You are currently viewing our forum as a guest, which gives you limited access to view most discussions and access our other features. By joining our community, at no cost, you will have access to post topics, communicate privately with other members (PM), respond to polls, upload content and access many other special features. Registration is free, fast and simple, so please join our community today!
So in the past couple of weeks my 06 impreza sti has been acting up, when starting my car and starting to drive I would notice the turbo not spooling or making any turbo noise and I would look at my gauge and confirm the turbo not making any boost and after a block or so it would start spooling (I can here it and notice the boost on the gauge), this went on for a few days and now it's not working at all it just doesn't spool no matter how long I drive around. Another thing I noticed is that I could hear a kind of humming sound that would go up and down with the spooling speed, not sure what could cause this. My only guess is that there must be something jamming the exhaust turbine and this was causing it to get stock and suddenly work sometimes, this kind of makes sense because some months ago my Air fuel sensor went bad and when i removed it to be replaced the tip was missing and I know it cant just disappear so I was thinking that maybe its floating around inside the turbo giving me this problem. Anyway I'm preparing for the worst so I need instructions on how to remove the turbo. I have an aftermarket down pipe and up pipe, and I can remove them easily but when I look at the turbo itself just disconnecting the turbo intake inlet seems like a nightmare. Help with this issue and instructions on how to remove the turbo would be appreciated.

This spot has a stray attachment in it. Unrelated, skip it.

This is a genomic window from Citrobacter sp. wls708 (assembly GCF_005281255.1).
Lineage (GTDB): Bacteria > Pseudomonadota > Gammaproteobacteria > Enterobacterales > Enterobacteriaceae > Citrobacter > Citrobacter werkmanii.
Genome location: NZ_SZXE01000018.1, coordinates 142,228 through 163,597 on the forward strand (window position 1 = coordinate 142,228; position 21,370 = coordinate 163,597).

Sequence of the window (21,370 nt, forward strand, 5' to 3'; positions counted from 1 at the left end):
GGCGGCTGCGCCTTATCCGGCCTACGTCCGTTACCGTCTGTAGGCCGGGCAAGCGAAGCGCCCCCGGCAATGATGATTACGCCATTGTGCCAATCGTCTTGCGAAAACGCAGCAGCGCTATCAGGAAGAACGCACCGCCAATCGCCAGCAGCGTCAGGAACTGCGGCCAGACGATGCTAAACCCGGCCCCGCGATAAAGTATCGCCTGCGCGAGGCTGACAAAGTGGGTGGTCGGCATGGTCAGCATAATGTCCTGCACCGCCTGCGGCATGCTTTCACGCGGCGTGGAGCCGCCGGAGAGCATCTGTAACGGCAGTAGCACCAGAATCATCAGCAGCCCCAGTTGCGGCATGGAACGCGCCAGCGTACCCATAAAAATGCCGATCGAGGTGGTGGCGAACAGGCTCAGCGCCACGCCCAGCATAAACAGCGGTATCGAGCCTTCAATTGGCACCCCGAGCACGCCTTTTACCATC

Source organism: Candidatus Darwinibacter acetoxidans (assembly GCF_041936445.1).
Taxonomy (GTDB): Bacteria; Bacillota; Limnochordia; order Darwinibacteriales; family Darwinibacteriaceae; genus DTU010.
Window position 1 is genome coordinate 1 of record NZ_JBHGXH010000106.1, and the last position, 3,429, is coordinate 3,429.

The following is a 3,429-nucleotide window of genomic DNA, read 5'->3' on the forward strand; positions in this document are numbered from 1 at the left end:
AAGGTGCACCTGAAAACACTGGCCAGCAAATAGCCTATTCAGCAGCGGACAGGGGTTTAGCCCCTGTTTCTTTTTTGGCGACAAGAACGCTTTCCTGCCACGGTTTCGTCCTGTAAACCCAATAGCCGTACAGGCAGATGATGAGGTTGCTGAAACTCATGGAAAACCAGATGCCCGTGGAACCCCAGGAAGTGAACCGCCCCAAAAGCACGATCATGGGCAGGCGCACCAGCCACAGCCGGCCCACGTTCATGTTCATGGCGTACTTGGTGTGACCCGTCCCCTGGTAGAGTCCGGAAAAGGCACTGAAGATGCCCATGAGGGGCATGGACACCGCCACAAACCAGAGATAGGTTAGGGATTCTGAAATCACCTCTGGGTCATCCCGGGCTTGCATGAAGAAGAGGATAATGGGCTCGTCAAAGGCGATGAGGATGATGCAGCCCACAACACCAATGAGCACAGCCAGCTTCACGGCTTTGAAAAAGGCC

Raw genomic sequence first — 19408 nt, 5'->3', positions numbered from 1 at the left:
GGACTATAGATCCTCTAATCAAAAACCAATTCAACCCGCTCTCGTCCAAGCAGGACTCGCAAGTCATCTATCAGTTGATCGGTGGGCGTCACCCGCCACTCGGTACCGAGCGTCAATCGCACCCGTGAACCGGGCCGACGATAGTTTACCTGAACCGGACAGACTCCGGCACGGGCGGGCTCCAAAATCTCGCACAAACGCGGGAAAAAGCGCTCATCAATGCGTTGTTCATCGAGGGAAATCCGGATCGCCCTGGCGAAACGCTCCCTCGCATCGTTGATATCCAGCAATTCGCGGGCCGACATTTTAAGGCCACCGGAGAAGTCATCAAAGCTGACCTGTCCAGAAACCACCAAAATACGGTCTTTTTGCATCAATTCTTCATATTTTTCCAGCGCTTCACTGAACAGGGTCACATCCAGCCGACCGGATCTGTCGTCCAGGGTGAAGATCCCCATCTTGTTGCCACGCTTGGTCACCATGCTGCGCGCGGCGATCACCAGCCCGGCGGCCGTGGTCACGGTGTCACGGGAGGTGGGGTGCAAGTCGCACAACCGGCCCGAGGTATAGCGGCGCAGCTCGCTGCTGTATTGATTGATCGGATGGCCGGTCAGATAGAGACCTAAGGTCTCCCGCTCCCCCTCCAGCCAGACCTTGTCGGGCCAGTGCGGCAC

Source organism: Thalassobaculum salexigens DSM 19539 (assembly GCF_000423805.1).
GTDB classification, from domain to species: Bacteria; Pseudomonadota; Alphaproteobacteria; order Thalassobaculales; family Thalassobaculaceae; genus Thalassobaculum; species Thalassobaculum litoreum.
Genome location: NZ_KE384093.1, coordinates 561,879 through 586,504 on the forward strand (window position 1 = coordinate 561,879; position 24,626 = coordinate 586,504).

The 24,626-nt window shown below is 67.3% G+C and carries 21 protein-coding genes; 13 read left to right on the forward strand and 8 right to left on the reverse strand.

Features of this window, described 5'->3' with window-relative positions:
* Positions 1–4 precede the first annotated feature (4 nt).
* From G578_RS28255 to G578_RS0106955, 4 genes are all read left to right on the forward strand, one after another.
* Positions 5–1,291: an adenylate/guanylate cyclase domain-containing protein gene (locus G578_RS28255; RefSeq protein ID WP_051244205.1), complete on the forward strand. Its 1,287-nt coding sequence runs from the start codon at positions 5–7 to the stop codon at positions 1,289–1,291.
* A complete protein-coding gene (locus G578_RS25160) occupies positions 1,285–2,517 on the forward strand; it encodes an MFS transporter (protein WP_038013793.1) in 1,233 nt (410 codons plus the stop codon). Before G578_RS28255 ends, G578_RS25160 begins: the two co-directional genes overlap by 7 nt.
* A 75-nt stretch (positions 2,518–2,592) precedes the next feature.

I like to start from the top. Remove the tmic to give you space for the turbo. Unbolt the bolts on the turbo-to-Dp. Jack the car up and finish unbolting the Dp at the cat-back, drop the dp. Put the car back on the ground, unbolt the oil lines to the turbo, save the two brass washers that are on both sides of the bango fitting,(though you should replace those). Loosen the turbo inlet hose clamp. Unbolt the turbo from the up pipe, and now your turbo should be loose, still connected to coolant lines, but loose. The coolant lines always make a mess for me since I don't let any coolant out of the radiator before hand. I just put a drain bucket under the car and rags to soak up the mess. I also use a 3/8 socket extension to plug the coolant line so it doesn't continue to leak once it's disconnected from the turbo. I always wait to do the coolant lines at the end because you kinda have to pull the turbo out while pushing the lines off of it cause sometimes the lines are hard and don't want to be moved in the tight space. So pulling the turbo away from the lines usually does the trick for me.
After all that the turbo should be in your hands leaking standing coolant and maybe a little oil. Be sure to have a rag handy. Inspect it, toss it, put a new one in, whatever it turns out to need. Hope that helps a little.
Turbos provide enhanced fuel economy and performance. A turbo is a basic "air pump" that pushes a volume of air into the engine, which increases the power output. This turbo is driven by a turbine in the exhaust system, connected by a direct shaft to an impeller in the intake system. The more exhaust that flows, the more air is pumped into the engine. In most automotive and some other applications, a wastegate is provided which opens as intake system pressure is raised to a preset level by the turbo. This device prevents an overboost from damaging the engine. Performance Parts Online